Today I’m answering a reader question that’s focused on writing.
Kayz wants to know how I stick with an idea long enough to complete a book. How do I see the book through?
Well, first what sounds like a facetious answer but isn’t really: At this point in my career, I had better be able to stick with an idea and see it through. This is my career, it’s not something I do just for fun. When I put something up for preorder, I have to write the book, and to earn money to support my household, I need to write the books. I am the primary breadwinner, so I need to get my work done and writing is my work. It’s what I do to make a living. If I were working in retail, I couldn’t just walk away if I were bored with what I was doing. I know this sounds a little bit like a non-answer, but honestly, sticking with a project isn’t really a problem I have.
However, I think there are several things you have to ask yourself when you begin a writing project.
One: has the idea stayed with you for a while? I have a ton of ideas that pass through my head, that I think would make wonderful books, but they’re fleeting, and they don’t stick with me. Usually, when I began a series, those characters have been in my head for a while. It’s not that I’ve actually sat down and plotted out all the books, or mapped out who the characters are, but they’ve been in the back of my mind for a while. They stick with me so I know there’s something there.
Two: the idea for the book has to be fleshed out enough so that I know it will actually last the length of a book. One sentence may spark off the concept for a book, but it will not a full-length book make.
Three: most books have a number of subplots. Now, since I went indie, I’ve cut down on how many subplots each book has. That’s why my books are shorter than they used to be, but it also allows me to flesh out the subplots into bigger plots that can stand on their own. This is something I’ve found I really enjoy about being indie.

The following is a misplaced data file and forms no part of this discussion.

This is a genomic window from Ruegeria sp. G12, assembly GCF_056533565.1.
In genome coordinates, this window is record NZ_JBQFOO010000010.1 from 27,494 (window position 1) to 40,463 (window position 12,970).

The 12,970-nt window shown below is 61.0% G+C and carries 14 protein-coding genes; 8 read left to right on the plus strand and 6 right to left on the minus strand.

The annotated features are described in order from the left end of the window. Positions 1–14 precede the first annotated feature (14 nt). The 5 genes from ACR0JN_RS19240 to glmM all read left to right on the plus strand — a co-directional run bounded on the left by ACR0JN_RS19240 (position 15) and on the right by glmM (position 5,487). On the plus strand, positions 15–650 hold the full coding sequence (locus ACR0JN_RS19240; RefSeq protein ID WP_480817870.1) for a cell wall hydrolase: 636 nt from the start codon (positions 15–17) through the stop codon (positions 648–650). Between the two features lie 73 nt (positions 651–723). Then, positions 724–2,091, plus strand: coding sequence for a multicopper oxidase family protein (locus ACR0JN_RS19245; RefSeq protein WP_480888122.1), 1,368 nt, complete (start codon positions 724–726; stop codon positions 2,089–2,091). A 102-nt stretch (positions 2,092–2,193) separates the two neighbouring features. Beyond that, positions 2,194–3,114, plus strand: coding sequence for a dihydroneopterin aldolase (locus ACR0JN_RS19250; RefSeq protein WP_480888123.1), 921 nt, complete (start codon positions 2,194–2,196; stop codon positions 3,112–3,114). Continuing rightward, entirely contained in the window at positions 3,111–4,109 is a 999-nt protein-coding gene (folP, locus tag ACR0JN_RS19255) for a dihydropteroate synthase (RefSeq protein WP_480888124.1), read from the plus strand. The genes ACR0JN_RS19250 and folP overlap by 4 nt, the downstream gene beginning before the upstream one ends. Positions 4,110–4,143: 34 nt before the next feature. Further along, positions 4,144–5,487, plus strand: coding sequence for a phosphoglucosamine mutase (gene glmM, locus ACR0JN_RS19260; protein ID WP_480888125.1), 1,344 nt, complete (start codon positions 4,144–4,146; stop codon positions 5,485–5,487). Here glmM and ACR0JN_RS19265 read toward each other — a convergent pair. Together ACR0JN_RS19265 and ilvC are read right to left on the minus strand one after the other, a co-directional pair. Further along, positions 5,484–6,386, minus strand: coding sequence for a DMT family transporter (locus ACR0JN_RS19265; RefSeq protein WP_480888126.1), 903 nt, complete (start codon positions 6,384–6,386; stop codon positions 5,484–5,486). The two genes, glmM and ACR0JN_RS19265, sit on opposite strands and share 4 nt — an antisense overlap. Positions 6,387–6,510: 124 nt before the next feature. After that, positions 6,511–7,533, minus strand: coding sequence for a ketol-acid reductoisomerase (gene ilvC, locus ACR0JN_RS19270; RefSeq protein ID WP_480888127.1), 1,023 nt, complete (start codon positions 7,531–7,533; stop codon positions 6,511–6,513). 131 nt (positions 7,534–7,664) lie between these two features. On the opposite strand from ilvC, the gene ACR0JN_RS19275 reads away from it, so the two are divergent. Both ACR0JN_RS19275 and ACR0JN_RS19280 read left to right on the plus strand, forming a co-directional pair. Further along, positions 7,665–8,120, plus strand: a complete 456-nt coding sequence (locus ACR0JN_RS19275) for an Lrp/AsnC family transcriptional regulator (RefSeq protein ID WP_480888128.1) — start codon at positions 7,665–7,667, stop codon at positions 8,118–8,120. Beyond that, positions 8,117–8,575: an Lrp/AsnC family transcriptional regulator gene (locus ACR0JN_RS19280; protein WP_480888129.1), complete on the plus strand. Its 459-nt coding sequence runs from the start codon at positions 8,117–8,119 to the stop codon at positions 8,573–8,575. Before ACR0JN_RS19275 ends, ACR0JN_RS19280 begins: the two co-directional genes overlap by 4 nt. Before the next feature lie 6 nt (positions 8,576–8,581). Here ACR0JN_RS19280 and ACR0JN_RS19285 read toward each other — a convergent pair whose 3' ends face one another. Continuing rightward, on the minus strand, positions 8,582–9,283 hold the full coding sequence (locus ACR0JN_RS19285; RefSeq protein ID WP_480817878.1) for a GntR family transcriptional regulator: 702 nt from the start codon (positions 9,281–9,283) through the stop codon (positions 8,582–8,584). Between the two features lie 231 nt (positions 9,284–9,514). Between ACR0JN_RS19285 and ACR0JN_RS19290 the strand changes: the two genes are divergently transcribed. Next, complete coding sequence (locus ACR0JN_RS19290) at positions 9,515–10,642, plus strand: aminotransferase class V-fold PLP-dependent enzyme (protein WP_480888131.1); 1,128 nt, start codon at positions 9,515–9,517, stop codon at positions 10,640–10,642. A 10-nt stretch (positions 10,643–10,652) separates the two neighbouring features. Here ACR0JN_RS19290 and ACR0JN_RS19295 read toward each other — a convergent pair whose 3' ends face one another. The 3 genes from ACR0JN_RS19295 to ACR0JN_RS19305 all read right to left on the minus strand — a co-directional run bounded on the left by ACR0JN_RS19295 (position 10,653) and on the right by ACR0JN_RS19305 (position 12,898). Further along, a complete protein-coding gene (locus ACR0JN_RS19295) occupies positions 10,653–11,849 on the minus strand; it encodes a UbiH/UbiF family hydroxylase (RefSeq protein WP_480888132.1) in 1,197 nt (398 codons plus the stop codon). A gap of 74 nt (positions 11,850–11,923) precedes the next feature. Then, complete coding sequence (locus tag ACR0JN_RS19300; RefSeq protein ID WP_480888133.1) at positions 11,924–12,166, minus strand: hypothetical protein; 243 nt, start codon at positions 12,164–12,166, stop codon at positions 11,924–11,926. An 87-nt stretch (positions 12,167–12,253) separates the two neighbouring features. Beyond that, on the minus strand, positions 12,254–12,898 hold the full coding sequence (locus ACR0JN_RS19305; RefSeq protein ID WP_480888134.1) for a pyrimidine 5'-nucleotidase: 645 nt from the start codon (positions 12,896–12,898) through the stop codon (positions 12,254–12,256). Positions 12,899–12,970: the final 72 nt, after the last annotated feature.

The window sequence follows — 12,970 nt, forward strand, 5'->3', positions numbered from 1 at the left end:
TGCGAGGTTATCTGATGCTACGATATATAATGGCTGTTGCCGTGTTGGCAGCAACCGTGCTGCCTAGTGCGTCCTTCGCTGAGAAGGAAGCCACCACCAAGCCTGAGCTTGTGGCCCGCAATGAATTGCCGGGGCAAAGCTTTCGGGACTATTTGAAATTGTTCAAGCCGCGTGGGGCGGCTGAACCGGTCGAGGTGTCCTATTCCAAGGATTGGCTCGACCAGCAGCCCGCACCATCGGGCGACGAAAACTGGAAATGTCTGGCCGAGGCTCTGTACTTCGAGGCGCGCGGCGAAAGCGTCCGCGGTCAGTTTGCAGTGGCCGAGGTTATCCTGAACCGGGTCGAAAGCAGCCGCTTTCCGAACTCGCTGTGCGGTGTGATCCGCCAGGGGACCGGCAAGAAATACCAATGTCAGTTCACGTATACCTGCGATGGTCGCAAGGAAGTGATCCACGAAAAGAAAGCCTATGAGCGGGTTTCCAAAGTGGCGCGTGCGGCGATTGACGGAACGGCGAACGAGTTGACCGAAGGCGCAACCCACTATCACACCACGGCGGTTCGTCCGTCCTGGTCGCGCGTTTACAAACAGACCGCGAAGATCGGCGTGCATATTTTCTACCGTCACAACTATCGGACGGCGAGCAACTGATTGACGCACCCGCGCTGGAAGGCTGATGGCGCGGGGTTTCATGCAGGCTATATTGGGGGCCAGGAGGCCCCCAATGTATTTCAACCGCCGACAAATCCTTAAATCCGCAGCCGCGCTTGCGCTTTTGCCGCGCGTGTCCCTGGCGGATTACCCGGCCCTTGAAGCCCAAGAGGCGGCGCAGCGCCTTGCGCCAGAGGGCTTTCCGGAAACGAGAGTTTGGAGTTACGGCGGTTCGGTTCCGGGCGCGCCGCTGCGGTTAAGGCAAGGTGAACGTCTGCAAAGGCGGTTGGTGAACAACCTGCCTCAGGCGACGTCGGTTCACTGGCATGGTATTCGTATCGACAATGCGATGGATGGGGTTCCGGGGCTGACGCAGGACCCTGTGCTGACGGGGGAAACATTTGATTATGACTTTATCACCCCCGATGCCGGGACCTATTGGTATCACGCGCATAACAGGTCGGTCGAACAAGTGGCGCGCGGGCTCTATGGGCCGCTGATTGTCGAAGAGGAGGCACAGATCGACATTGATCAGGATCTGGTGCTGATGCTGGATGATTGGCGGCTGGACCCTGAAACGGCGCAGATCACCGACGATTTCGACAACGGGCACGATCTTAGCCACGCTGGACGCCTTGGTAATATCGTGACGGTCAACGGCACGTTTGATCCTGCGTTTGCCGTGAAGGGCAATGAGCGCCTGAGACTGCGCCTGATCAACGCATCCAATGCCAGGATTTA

Once in awhile I’ll get stuck on a chapter or scene, and have to work it through, and that may take several days, but I seldom get bored with what I’m working on.
I love writing series because I love seeing the characters grow. So for me, staying with the same characters book after book is exciting. After a while I do need a break, though, which is why I write more than one series at a time. I could never just write one series during my life—that would end up with me hating the world and characters.
But I like watching the characters evolve, and the world expand. I look at myself as an explorer, opening up this new world for my readers.
And, again, this is my work so I come in here each day, sit down and do my work. Some days are harder than others, some days I don’t get much written. Other days I’ll write two chapters. But every day I try to do something either pertaining to the writing of the book, or to my administrative duties that I have. That works best for me. Being an author means more than just writing. You have to market, you have to promote, you have to plan it out your publishing schedule, and all the side duties like blogging and social media. Even if your working within traditional publishing you will have a lot of other duties you have to do. Nobody can get away with just being a writer anymore. Authors wear many hats now days and it’s just something that goes with the territory.
Next month I’ll be answering more reader questions, so be sure to either leave them on the blog, or get them to Jenn in the Facebook group. She keeps a thread in their where you can post your questions, and she also keeps an eye on the blog for questions. Have a wonderful rest of the week!